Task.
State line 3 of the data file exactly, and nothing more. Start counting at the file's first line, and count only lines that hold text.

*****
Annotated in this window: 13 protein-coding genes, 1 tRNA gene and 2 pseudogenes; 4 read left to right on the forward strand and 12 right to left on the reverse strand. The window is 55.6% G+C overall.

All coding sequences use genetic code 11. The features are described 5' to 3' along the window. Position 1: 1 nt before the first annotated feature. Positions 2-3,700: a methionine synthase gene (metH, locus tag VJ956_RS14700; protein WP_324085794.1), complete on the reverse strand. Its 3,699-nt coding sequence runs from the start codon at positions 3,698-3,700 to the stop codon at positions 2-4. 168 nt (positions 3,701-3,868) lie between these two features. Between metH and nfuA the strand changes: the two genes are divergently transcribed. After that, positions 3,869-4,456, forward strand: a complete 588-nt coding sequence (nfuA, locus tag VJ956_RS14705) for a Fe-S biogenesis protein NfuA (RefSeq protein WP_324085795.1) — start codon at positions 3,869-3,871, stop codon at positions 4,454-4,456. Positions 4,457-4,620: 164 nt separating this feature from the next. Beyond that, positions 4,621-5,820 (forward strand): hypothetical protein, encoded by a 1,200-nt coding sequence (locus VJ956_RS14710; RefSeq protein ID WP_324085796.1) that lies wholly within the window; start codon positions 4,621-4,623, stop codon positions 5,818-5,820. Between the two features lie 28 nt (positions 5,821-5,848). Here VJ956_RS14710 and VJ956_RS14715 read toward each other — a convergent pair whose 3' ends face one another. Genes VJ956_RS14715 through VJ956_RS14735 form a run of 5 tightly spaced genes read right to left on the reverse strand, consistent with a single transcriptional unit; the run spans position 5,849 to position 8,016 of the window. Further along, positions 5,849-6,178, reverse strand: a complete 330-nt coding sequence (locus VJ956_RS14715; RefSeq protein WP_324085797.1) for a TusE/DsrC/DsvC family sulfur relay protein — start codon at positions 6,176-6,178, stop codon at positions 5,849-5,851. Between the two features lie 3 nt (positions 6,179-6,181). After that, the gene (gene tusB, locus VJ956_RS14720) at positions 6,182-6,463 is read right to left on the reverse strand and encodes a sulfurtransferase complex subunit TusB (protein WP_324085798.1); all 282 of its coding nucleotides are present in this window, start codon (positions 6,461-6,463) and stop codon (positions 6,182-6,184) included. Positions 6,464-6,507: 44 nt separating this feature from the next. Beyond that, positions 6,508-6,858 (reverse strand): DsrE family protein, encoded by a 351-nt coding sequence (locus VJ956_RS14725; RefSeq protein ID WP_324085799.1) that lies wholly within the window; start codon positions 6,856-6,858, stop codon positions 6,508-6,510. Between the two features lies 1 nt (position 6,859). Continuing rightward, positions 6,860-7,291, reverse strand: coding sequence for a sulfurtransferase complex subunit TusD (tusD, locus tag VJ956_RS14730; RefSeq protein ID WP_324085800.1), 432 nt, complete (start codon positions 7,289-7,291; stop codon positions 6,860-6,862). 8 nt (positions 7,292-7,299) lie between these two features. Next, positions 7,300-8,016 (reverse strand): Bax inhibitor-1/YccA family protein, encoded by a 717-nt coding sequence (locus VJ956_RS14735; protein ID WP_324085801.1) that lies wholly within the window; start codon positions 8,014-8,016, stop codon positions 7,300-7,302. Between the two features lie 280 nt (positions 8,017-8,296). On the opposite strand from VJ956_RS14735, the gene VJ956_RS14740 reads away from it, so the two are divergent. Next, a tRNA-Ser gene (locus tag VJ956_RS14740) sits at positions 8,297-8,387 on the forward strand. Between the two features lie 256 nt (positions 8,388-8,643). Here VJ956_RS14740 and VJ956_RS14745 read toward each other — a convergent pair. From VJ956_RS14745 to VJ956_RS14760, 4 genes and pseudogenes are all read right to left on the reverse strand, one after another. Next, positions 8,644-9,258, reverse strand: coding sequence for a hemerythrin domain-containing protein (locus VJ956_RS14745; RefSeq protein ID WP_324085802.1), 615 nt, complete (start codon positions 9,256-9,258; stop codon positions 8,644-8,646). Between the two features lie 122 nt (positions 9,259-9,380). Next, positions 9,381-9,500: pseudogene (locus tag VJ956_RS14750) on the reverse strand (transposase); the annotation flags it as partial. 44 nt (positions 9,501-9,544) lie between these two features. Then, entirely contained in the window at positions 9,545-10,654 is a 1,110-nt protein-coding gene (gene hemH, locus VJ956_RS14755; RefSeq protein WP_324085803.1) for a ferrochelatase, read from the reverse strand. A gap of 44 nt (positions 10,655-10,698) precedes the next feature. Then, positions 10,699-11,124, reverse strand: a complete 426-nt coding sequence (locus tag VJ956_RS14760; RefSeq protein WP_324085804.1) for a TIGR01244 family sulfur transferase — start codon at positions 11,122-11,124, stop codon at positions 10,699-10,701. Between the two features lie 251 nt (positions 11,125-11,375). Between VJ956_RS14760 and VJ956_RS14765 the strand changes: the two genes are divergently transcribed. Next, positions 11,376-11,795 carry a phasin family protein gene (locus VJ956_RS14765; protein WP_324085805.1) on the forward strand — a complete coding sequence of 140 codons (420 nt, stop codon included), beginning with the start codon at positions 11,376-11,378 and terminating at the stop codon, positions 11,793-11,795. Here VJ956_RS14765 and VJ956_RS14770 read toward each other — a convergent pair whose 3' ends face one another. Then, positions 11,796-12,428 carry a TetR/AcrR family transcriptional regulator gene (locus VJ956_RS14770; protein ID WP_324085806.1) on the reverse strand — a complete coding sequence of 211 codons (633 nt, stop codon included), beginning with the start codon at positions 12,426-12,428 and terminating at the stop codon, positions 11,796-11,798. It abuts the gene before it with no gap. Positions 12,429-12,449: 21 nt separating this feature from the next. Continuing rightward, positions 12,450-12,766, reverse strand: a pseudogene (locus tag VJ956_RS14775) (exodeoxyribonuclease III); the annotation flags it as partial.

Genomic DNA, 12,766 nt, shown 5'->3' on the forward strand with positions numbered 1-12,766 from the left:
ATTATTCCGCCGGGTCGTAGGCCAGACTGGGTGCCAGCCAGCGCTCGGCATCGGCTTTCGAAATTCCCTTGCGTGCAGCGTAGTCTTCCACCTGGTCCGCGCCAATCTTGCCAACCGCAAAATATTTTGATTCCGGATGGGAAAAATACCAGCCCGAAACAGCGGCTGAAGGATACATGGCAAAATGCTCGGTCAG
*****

Genomic DNA, 12,766 nt, shown 5'->3' on the forward strand with positions numbered 1-12,766 from the left: